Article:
Security Industry Predictions for 2000 and Beyond

The security industry’s future is very bright.

That’s probably the safest prediction for the coming millennium you’ve ever heard.

Here’s a truckload of other less risky prognostications from two of the industry’s leading pros: Ron Davis, chairman of Security Associates Intl. (SAI) in Arlington Heights. Ill., and Les Gold, partner at Mitchell, Silberberg & Knupp in Los Angeles. Both men spoke at the Central Station Alarm Association (CSAA) annual conference and offered their perspectives on the coming years.

  • Lawsuits will increase and lawyers will become a functioning member of security companies. Age discrimination will be a major source of litigation.

  • Internet sales will increase and legal documents must cover all aspects of Internet-related business.

  • There will be significant merger activity.

  • Utilities and phone companies will look for strategic alliances to enter the security industry. Independent alarm companies will partner with utilities vs. being purchased.  Dealers will also formulate strategic alliances with businesses such as Internet Service Providers, satellite services, paging companies and high-speed bandwidth providers.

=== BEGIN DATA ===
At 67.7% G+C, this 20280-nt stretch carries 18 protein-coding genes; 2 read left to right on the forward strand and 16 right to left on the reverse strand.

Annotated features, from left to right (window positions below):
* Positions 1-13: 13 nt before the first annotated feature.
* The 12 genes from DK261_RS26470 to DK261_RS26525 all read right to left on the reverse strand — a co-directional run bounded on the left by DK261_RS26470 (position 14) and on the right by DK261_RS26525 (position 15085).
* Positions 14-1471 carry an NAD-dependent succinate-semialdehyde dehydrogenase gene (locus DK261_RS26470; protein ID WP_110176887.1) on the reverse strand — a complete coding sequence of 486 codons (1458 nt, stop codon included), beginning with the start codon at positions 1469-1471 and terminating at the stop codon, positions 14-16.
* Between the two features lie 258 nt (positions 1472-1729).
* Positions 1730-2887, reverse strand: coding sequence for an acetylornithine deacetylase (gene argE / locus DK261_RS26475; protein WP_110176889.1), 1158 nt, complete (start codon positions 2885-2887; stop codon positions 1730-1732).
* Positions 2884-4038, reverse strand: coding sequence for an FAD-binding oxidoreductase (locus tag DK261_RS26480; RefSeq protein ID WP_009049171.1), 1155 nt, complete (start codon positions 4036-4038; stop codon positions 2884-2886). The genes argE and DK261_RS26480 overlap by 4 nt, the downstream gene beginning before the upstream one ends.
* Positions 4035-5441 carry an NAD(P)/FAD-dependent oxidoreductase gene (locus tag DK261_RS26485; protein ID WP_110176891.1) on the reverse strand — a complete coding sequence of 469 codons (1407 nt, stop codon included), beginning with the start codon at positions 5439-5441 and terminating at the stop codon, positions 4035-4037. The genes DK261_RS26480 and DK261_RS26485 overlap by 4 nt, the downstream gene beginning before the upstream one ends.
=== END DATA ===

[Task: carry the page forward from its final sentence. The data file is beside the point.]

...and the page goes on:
• Alarm services will be bundled with other consumer services, including Internet Service Providers and high-speed data line service. These bundled services will appear under one brand name.

  • Alarm systems will increase their integration with other systems, such as outdoor lighting, CCTV, fire and access control.

  • Central stations will evolve into information and communication resources. The term “call center” will replace “central station.”

  • Financing for independent alarm dealers will be integral for survival. Banks will be more familiar with the industry in the future.

  • Training and education will focus on management skills, not technical skills. Today, dealers have to go outside the alarm industry to receive management training.

  • Multiples will stay high for large companies, but low for smaller companies. Multiples will focus on cash flow vs. purely RMR.

  • Much like today’s dealer programs, independent alarm dealers will become agents for multi-national companies, essentially acting as service centers for larger companies that require technical service or support.

  • Manufacturers will integrate technologies to provide proprietary products for dealer programs. This will create proprietary integrated systems.

  • Trade associations will merge. The industry will see the development of a single trade group representing large dealers, independent dealers and manufacturers.

Only time will tell if any of these predictions for 2000 and beyond will come to fruition. What do you think?

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